All hail Kelli O'Hara. With Bernadette Peters and Donna Murphy now aging out of the leading female roles of Broadway musicals of the Golden Age, she is now the reigning queen of the genre. The best way to appreciate Her Majesty is to catch her Tony-nominated performance in Kiss Me, Kate, the glorious production of Cole Porter’s 1948 musical that finished its run this past weekend at Studio 54.
The Roundabout Theatre Co. had to preserve a delicate balance in this “revisal”: how to mitigate or delete the obvious sexism in that original show without losing the sense of fun that has made it an audience favorite over the years. Some changes might make purists break out in hives (e.g., the late-show number “I Am Ashamed That Women Are So Simple” has been retitled to “I Am Ashamed That People Are So Simple”).
But for the most point, the changes worked, because the bickering but bewitched pair at the heart of the show—egocentric actor/director/producer Fred Graham and his temperamental star and estranged wife, Lilli Vanessi—gave as good as they get, fully an off-stage match William Shakespeare’s quintessential battle-of-the-sexes couple, Petruchio and Kate from The Taming of the Shrew.
Ms. O’Hara took a while to find her footing as temperamental Lilli, but found her groove midway through Act I, as William Shakespeare’s fictional counterpart to Lilli, Kate of The Taming of the Shrew. In “I Hate Men,” she displays the full extent of her considerable vocal prowess—and a comic ferocity to match.
This production also featured the smooth hand of Scott Ellis, who has directed some of the best musicals of the Roundabout, including Holiday Inn, She Loves Me, and Anything Goes. Even for someone with a great track record, this past season was particularly stellar for him, as he also directed the new Tony-nominated adaptation of Tootsie. One sure touch of his clever hand comes in the scene that sets Kate roaring—when she finds not one, but a whole group of peeping toms hidden in a room, leering at her.
Will Chase, though perfectly serviceable in the double role of strutting Petruchio and egotistical producer Fred Graham, was no match for Brian Stokes Mitchell’s Tony-winning turn in the part. On the other hand, Corbin Bleu, who triumphed in the Roundabout’s well-received Holiday Inn a few years ago, is back to perform similar dance magic as Shakespeare’s Lucentio and Bill Calhoun, the hoofer and gambler who draws the unwelcome attention of the underworld. And Stephanie Styles shines sweetly, whether as Shakespeare’s Bianca and Porter’s somewhat less innocent Lois Lane/Bianca, in “Always True to You in My Fashion.”
I couldn’t let this opportunity pass behind without expressing my appreciation for the brio exhibited by John Pankow and Tom McGowan in one of the wittiest songs in the Porter catalog, “Brush Up Yer Shakespeare.” It is hard to imagine the mix of iambic pentameter and swinging gangster patois rendered more winningly.
I never saw the 1953 screen adaptation starring Howard Keel and Kathryn Grayson in its entirety, so the only point of reference I have for this production is the 1999 revival starring Mitchell and the late, marvelous Marin Mazzie. Despite the fact that Amanda Green was brought in this time to revise the Spewacks’ dialogue, no radical differences exist between the two productions like, say, earlier bouncy versions of Oklahoma and the far darker current one.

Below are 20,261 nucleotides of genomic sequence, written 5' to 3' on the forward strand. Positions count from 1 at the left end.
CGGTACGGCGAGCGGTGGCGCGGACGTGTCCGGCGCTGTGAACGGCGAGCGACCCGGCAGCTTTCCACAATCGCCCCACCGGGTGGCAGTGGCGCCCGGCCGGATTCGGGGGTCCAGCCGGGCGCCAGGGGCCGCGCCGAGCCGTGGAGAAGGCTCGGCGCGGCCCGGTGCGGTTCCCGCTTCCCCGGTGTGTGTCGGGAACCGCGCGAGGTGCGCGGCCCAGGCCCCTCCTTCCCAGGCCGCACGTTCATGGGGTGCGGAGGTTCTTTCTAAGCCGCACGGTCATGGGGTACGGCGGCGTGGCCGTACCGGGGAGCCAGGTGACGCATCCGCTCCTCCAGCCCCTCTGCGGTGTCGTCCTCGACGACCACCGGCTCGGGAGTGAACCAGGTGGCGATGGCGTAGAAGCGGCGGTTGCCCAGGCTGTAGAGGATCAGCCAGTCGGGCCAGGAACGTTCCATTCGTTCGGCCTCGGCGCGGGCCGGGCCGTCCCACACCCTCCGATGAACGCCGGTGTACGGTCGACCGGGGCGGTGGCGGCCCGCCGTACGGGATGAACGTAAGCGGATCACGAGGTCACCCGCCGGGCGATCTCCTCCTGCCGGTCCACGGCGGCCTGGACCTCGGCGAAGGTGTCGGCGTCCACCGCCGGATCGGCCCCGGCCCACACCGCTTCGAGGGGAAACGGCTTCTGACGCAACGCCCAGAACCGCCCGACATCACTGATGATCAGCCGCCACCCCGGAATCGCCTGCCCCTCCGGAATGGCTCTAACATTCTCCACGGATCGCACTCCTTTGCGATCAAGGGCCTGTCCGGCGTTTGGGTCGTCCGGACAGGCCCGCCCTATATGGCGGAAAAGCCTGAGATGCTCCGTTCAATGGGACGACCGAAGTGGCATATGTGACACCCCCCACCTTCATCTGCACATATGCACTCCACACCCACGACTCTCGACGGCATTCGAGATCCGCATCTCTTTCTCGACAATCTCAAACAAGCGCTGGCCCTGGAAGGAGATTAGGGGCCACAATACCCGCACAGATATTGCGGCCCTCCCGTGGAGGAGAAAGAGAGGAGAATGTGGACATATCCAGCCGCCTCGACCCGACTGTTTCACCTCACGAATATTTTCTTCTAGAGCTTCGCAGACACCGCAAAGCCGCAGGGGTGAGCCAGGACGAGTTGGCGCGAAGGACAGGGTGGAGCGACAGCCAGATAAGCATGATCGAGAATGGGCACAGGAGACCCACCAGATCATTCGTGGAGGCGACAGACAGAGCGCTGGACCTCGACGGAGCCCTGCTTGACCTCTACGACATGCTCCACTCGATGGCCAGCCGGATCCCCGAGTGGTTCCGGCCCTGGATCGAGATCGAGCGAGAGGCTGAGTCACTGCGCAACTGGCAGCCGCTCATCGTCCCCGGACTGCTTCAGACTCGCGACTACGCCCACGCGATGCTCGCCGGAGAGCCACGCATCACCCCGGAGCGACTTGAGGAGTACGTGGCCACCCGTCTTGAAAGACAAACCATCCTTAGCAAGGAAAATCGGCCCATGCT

Longtime fans of the Roundabout have gotten used to its stagecraft marvels, and this production was no exception. Set designer David Rockwell and his crew conjured up efficiently such varying locales as a hotel, a dressing room, as well as the Padua of Fred’s Bard.
As a Roundabout subscriber, I enjoy their “Celebrity” series of post-performance talk-backs. The series title is a bit exaggerated. (I have seldom seen real celebrity leads come up afterward—indeed, I wonder if their contracts stipulate they’re too big to be obligated to do so!). But from performers who have shown up—along with the Roundabout’s Education Dramaturge, Ted Sod—I have learned a great deal about particular productions and the challenges and exhilaration associated with them, and this talk was very much in that tradition.
For instance, I found out that:
*Bella and Sam Spevack were the husband-and-wife team who wrote the “book”—i.e., a musical’s “libretto” or narrative structure—for Kiss Me, Kate, becoming the first Tony Award winners in this category. Though they based the backstage shenanigans of this musical-within-a-musical on a real theatrical “royal couple,” Alfred Lunt and Lynn Fontanne, it also mirrored their own situation: though separated as they began work, working on the show brought them together again. (For more on that original production, see my blog post from 11 years ago.)
*The placement of the musicians differed in this production from most other musicals. Music director Paul Gemignani had definite ideas about where the musicians should play. For instance, by being split in two boxes over the stage, they faced the players without being (literally) looked down on. Second, clarinetist Greg Thymius actually appeared onstage with the company as part of the rousing second-half opener, “Too Darn Hot.”
*Bleu spoke candidly but without self-pity about the physical toll the action can take on players—and what they do to counter this. In his case, it involved ice packs, ibuprofen and eating regularly. The night before this performance, he had tweaked his neck, so he and choreographer Warren Carlyle had to work out what he could and couldn’t do this time. The best thing for him, Bleu noted, was, simply, sleep, with Mondays sacrosanct as rest days, not even involving talking, let alone strenuous moving.
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